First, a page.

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Hi,
Yes, it is best to do before lugs are installed and inlet and also the lock. However, it can still be done after those tasks and the holes or spaces blocked with clay. You can also do it with the barrel plug and tang installed but because I paint the barrel channel just to add strength and protection, I don't usually bed the tang area, which normally is a very strong part of the stock.
You can thicken regular AcraGlas with the flock that comes with it.
dave
 

oldwood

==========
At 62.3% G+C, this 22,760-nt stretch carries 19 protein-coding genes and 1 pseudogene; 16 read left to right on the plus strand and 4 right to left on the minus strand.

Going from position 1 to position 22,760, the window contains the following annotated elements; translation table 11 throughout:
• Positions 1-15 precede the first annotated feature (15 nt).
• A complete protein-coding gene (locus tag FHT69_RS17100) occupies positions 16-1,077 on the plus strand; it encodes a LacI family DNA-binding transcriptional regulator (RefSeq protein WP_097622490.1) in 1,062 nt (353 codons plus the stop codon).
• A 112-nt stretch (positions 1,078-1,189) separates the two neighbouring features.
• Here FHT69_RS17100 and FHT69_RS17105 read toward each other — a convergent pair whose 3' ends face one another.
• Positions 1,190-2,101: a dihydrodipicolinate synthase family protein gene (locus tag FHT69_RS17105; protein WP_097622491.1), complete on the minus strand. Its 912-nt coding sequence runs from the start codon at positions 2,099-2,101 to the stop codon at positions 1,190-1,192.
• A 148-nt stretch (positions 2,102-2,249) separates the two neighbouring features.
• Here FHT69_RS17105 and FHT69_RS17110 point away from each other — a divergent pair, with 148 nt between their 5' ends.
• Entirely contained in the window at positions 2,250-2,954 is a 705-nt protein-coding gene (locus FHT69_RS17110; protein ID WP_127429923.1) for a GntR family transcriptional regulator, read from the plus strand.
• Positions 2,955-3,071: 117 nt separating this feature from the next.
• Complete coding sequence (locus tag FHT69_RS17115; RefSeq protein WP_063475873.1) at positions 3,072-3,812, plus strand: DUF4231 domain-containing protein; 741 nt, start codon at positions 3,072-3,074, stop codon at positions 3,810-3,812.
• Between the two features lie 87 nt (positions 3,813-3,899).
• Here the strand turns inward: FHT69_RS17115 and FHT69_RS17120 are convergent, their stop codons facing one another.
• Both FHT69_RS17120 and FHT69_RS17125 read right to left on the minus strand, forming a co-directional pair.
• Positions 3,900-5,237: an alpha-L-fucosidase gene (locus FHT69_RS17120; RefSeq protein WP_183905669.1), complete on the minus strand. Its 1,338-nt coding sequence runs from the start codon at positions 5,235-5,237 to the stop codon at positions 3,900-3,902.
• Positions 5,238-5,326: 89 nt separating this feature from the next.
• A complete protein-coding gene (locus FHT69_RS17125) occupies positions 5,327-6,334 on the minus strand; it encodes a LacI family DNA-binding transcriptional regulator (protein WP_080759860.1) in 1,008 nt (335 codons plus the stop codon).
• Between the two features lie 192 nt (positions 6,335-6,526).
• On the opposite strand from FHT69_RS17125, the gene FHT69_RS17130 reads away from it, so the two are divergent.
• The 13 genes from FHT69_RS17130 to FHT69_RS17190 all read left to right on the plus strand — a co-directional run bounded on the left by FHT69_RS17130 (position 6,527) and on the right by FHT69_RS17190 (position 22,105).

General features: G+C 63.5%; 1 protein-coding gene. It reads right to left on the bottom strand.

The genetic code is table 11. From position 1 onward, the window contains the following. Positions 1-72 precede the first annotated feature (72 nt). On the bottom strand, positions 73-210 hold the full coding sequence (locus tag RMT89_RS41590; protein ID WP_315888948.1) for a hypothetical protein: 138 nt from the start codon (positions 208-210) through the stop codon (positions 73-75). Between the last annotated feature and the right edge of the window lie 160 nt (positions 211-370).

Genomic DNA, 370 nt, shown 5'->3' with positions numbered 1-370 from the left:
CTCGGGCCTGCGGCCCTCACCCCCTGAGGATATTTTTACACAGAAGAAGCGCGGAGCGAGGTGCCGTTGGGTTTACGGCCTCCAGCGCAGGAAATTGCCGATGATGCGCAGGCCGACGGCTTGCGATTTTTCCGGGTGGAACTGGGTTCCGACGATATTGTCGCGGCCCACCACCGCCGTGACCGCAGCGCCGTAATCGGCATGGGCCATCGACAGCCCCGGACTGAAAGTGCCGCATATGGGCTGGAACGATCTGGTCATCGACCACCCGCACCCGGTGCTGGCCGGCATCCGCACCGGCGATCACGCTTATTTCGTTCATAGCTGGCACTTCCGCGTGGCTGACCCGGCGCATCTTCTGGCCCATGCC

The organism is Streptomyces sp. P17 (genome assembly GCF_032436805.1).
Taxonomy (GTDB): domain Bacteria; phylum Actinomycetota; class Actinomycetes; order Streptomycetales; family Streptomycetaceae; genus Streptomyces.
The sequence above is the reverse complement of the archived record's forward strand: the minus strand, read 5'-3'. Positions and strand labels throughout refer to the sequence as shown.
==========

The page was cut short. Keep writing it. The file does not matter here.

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This "bedding discussion " is interesting for even an old dog like me , who solved bedding issues before CNC inletting was invented. My two cents worth is this..........Don't make "glass bedding " the focus of a m/l build , unless there is a wood defect that might endanger the quality of the end product. Glass bedding scares newbee builders into abandoning a project. I've seen it. I have a good friend who is a retired m/l gunstock machine shaper. and precarver. When he would shape , and inlet customer stock blanks, invariably , an expensive stock blank would have some undesirable defect. My friend would save those unsalable , defective , but extraordinarily attractive , and expensive precarved m/l stocks , simply because they , just shouldn't be wasted.